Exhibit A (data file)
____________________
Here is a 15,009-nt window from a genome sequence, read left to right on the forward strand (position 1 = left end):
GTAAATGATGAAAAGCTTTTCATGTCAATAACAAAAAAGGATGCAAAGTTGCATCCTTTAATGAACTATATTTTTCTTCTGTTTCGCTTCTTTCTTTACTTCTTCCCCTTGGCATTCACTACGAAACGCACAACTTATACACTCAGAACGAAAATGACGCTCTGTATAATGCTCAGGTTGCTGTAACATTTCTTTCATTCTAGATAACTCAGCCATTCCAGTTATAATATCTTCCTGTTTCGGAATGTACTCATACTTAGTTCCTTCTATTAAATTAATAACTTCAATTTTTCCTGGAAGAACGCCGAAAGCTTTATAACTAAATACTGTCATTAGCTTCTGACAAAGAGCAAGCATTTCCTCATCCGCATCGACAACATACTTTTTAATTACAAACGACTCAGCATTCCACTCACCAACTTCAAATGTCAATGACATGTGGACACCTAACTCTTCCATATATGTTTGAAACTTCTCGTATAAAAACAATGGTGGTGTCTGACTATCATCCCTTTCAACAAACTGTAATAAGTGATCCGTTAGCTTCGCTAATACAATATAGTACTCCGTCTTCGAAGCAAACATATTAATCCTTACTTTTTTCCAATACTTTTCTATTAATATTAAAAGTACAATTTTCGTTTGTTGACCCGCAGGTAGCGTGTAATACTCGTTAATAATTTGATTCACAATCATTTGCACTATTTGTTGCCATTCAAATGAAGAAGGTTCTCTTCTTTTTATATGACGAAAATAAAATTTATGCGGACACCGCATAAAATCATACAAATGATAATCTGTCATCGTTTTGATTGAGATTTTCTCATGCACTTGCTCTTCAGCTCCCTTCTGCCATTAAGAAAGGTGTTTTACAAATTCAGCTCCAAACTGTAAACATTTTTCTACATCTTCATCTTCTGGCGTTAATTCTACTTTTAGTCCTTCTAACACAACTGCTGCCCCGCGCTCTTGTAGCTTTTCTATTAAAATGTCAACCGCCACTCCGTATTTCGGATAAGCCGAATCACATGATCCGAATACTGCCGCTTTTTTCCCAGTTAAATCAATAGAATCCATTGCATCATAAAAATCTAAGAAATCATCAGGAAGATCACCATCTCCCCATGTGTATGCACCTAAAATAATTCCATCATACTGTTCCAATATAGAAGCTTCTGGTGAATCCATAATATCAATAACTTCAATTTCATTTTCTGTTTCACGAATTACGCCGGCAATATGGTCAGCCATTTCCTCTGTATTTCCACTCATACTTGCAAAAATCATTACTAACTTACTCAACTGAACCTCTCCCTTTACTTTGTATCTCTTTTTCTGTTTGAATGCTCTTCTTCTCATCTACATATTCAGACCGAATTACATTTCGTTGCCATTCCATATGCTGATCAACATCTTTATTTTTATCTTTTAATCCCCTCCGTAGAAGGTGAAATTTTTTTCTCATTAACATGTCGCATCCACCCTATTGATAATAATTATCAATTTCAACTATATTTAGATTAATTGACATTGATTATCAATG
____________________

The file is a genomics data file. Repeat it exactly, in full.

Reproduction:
Here is a 15,009-nt window from a genome sequence, read left to right on the forward strand (position 1 = left end):
GTAAATGATGAAAAGCTTTTCATGTCAATAACAAAAAAGGATGCAAAGTTGCATCCTTTAATGAACTATATTTTTCTTCTGTTTCGCTTCTTTCTTTACTTCTTCCCCTTGGCATTCACTACGAAACGCACAACTTATACACTCAGAACGAAAATGACGCTCTGTATAATGCTCAGGTTGCTGTAACATTTCTTTCATTCTAGATAACTCAGCCATTCCAGTTATAATATCTTCCTGTTTCGGAATGTACTCATACTTAGTTCCTTCTATTAAATTAATAACTTCAATTTTTCCTGGAAGAACGCCGAAAGCTTTATAACTAAATACTGTCATTAGCTTCTGACAAAGAGCAAGCATTTCCTCATCCGCATCGACAACATACTTTTTAATTACAAACGACTCAGCATTCCACTCACCAACTTCAAATGTCAATGACATGTGGACACCTAACTCTTCCATATATGTTTGAAACTTCTCGTATAAAAACAATGGTGGTGTCTGACTATCATCCCTTTCAACAAACTGTAATAAGTGATCCGTTAGCTTCGCTAATACAATATAGTACTCCGTCTTCGAAGCAAACATATTAATCCTTACTTTTTTCCAATACTTTTCTATTAATATTAAAAGTACAATTTTCGTTTGTTGACCCGCAGGTAGCGTGTAATACTCGTTAATAATTTGATTCACAATCATTTGCACTATTTGTTGCCATTCAAATGAAGAAGGTTCTCTTCTTTTTATATGACGAAAATAAAATTTATGCGGACACCGCATAAAATCATACAAATGATAATCTGTCATCGTTTTGATTGAGATTTTCTCATGCACTTGCTCTTCAGCTCCCTTCTGCCATTAAGAAAGGTGTTTTACAAATTCAGCTCCAAACTGTAAACATTTTTCTACATCTTCATCTTCTGGCGTTAATTCTACTTTTAGTCCTTCTAACACAACTGCTGCCCCGCGCTCTTGTAGCTTTTCTATTAAAATGTCAACCGCCACTCCGTATTTCGGATAAGCCGAATCACATGATCCGAATACTGCCGCTTTTTTCCCAGTTAAATCAATAGAATCCATTGCATCATAAAAATCTAAGAAATCATCAGGAAGATCACCATCTCCCCATGTGTATGCACCTAAAATAATTCCATCATACTGTTCCAATATAGAAGCTTCTGGTGAATCCATAATATCAATAACTTCAATTTCATTTTCTGTTTCACGAATTACGCCGGCAATATGGTCAGCCATTTCCTCTGTATTTCCACTCATACTTGCAAAAATCATTACTAACTTACTCAACTGAACCTCTCCCTTTACTTTGTATCTCTTTTTCTGTTTGAATGCTCTTCTTCTCATCTACATATTCAGACCGAATTACATTTCGTTGCCATTCCATATGCTGATCAACATCTTTATTTTTATCTTTTAATCCCCTCCGTAGAAGGTGAAATTTTTTTCTCATTAACATGTCGCATCCACCCTATTGATAATAATTATCAATTTCAACTATATTTAGATTAATTGACATTGATTATCAATG